The Coney Island earthquake of 1884

New York City isn’t immune to earthquakes; a couple of small tremors measuring about 2.5 on the Richter scale even struck back in 2001 and 2002.

But on August 10, 1884, a more powerful earthquake hit. Estimated from 4.9 to 5.5 in magnitude, the tremor made houses shake, chimneys fall, and residents wonder what the heck was going on, according to a New York Times article two days later.

The quake was subsequently thought to have been centered off Far Rockaway or Coney Island.

[This photo shows a sweet Coney Island beach day in the 1940s, site of a tremor a mere 60 years earlier.]

It wasn’t the first moderate quake, and it won’t be the last. In a 2008 Columbia University study, seismologists reported that the city is crisscrossed with several fault lines, one along 125th Street. 

[Headline of The New York Times, August 12, 1884]

With that in mind, New Yorkers should expect a 5.0 or higher earthquake centered here every 100 years, the seismologists say.

Translation: We’re about 30 years overdue. Lucky for us the city adopted earthquake-resistant building codes in 1995.

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14 Responses to “The Coney Island earthquake of 1884”

  1. Brooks Says:

    Most of the city was built pre-code, and I shudder to think what a strong quake could do to our oldest brick-and-mortar neighborhoods.

  2. petey Says:

    the epicenter of one of the recent ones (2002?) was under 83rd and 2nd! i also clearly remember another one in the mid 1980s, which was centered in quebec but shook in manhattan. i’d never felt an earthquake before, but knew immediately what it was – odd.

  3. wildnewyork Says:

    We’ll call it the Yorkville Quake of 2002!

  4. Nabe News: January 20 - Bowery Boogie | A Lower East Side Chronicle Says:

    […] August 10, 1884, an estimated 4.9 – 5.5 magnitude earthquake shook Coney Island [Ephemeral […]

  5. petey Says:

    this link says two 2001 quakes were under 102nd and park, and 55th and 8th:; but a map linked in that link ( shows the fault running SE through 83rd and 2nd about, and i know that i read that when it hit, but now i can’t find a reference online!!!

  6. Jill Says:

    The quake in the mid-80’s put a nice big crack in the spot where the ceiling and walls meet in my bedroom in the East village.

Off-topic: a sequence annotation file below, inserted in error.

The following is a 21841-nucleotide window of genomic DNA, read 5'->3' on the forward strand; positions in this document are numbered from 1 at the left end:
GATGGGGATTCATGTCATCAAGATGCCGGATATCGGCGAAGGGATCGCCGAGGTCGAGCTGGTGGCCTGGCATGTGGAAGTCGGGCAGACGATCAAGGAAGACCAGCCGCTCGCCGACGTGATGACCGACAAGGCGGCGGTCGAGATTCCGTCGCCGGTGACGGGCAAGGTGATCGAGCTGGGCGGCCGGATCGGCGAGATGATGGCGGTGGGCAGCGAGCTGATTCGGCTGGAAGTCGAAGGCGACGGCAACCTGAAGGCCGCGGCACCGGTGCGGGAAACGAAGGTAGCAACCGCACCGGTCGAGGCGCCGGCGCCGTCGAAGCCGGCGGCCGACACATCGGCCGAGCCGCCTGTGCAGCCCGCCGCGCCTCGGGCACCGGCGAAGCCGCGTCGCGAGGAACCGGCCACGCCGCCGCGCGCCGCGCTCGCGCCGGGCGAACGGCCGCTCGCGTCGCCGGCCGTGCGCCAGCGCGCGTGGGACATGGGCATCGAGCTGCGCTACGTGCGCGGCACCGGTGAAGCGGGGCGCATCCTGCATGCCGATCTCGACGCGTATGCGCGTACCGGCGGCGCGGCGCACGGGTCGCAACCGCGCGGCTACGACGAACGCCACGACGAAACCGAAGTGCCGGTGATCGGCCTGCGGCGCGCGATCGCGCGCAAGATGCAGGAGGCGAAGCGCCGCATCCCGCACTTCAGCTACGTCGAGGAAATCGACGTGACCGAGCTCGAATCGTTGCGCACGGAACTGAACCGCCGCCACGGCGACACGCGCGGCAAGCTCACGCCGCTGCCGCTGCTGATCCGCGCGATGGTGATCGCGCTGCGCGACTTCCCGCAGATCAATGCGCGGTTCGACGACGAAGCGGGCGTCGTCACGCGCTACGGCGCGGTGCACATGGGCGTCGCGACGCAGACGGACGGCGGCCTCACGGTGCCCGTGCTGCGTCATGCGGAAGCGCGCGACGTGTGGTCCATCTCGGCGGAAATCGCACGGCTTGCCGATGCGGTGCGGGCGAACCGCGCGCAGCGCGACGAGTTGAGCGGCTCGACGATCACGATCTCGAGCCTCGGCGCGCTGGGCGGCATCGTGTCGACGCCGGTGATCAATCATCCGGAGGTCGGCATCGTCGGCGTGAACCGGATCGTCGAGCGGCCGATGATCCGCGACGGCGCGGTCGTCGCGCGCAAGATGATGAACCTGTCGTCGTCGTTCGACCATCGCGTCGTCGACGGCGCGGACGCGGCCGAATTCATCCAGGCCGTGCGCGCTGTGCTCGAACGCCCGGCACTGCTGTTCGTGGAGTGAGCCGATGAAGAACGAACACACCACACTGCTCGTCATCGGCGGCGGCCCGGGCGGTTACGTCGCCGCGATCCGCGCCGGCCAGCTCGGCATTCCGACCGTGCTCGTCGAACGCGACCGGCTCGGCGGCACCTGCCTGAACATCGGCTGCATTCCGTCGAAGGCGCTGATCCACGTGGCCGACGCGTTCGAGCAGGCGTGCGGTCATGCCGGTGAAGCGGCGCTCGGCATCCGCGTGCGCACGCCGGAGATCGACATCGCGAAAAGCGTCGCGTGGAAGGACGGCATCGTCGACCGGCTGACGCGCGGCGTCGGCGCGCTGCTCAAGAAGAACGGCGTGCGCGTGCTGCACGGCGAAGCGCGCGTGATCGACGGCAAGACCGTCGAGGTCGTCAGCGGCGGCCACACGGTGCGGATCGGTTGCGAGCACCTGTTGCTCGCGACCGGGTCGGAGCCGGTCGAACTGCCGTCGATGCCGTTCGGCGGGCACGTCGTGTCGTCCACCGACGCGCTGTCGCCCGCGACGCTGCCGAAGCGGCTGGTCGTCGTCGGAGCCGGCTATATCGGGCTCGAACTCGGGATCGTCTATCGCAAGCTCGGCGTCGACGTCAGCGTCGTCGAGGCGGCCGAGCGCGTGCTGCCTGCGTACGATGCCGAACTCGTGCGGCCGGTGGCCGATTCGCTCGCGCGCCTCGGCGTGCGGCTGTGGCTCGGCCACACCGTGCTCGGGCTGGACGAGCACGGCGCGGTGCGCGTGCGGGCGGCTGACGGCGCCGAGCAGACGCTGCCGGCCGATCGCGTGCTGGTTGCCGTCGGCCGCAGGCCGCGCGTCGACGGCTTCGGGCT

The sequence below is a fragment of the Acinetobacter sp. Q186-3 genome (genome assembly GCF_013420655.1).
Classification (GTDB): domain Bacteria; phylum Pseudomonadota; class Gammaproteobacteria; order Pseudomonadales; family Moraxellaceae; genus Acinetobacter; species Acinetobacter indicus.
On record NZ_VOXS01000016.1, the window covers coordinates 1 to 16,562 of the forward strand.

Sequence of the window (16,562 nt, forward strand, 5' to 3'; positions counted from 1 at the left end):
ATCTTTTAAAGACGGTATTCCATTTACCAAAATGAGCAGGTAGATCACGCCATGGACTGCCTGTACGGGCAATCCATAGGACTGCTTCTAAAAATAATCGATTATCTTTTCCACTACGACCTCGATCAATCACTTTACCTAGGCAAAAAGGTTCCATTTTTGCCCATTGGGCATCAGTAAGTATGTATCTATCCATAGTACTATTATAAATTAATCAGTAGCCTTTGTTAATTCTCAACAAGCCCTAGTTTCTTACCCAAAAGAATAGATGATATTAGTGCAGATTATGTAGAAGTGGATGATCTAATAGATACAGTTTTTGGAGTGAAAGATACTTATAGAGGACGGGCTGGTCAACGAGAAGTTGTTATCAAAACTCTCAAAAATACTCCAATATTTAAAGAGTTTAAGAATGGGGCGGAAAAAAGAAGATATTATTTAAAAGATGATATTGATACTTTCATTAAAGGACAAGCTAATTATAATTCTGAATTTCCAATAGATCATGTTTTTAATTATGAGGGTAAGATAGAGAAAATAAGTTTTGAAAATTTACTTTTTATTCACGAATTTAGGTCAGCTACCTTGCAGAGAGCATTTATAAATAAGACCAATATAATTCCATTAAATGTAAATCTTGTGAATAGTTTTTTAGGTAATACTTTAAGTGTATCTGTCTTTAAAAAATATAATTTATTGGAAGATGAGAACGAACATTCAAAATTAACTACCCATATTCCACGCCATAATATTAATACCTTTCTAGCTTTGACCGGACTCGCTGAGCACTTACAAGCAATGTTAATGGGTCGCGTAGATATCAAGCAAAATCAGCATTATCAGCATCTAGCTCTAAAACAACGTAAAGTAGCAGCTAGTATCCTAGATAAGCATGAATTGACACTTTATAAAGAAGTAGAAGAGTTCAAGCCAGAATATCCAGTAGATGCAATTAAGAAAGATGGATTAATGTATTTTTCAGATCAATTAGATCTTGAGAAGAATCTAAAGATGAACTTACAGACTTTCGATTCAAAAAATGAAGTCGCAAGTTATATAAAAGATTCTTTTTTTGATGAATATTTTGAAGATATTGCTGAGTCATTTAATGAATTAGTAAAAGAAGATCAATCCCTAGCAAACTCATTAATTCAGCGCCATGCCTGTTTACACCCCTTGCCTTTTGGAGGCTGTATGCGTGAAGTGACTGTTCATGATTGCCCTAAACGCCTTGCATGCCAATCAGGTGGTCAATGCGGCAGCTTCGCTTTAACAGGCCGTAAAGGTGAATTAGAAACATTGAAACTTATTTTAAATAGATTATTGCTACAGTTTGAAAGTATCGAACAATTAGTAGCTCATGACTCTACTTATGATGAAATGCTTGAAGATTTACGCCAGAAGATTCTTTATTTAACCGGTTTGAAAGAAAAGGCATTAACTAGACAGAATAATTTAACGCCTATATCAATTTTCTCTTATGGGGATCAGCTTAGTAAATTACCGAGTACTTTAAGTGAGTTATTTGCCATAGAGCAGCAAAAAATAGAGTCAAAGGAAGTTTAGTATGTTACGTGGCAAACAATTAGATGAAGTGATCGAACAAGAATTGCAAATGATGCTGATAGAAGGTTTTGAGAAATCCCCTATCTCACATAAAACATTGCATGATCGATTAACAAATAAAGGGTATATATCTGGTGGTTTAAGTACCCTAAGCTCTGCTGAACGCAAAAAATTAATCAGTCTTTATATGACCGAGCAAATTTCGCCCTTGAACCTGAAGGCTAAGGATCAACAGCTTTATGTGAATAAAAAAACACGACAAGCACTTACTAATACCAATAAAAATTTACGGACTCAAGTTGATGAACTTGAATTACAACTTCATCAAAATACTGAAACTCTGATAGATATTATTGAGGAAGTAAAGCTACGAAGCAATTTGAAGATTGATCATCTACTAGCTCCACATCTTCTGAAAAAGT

• Kozmic Karma Koala Says:

      Jill, I am on 112 and Bway and I am currently having a crack that appeared after the 2011 tremor , which I slept through. I remember the 1987 tremor centered in Ardsley,NY . I had come home, was sitting on the bowl before a shower , and RRRRRRRM ….3 seconds and it was done. I turned on 1010WINS and they said “it appears there has been an earthquake in NYC”. WILD !!!

  7. NomadView Says:

    Have you ever heard of Tesla and the Earthquake machine? I will see if I can find more on this story but apparently he created a device that worked on the natural vibration of a structure, boosting each cycle. He left this device on in his laboratory- he actually said the thing was small enough to fit in his pocket- and went out. When he returned the whole building was shaking and he managed to smash the thing with a hammer before it brought down the whole building. His original lab was somewhere in New York if my memory is correct. This is the story anyway- couldn’t tell you whether there is any validity to it at all.

  8. Norman Coady Says:

    Check the song, “August 10th, 1884” from the Rock Opera Depossession:
    [audio src="" /]

  9. Ricky Says:

    When I got up in the morning after the quake in the 80’s, I remembered being being awakened in the middle of the night and sitting str8 up in bed but I thought it had been a dream. When I turned on the TV I was surprised to learn it had been an earthquake that woke me up.

  10. pat Says:

    i remember a tremor in the Hudson Heights section of Manhattan in 1998 i believe and i was wonderingg why my bed was shaking. it was a earthquake tremor. i think we should be all concerned. 30 years overdue? wow. lets get the hell outta manhattan

  11. Jason Says:

    This resource shows all of the historical earthquake data for New York. Check it out!

  12. Mark Says:

    We New Yorker are so arrogant and take too much for granted. We can use a little something like a quake to humble us and be more appreciative.

  13. Could an earthquake strike 125th Street? | Ephemeral New York Says:

    […] the last major city quake happened in 1884 and was centered around Coney Island. “The New York City metro area is susceptible to an earthquake of at least a magnitude of 5.0 […]

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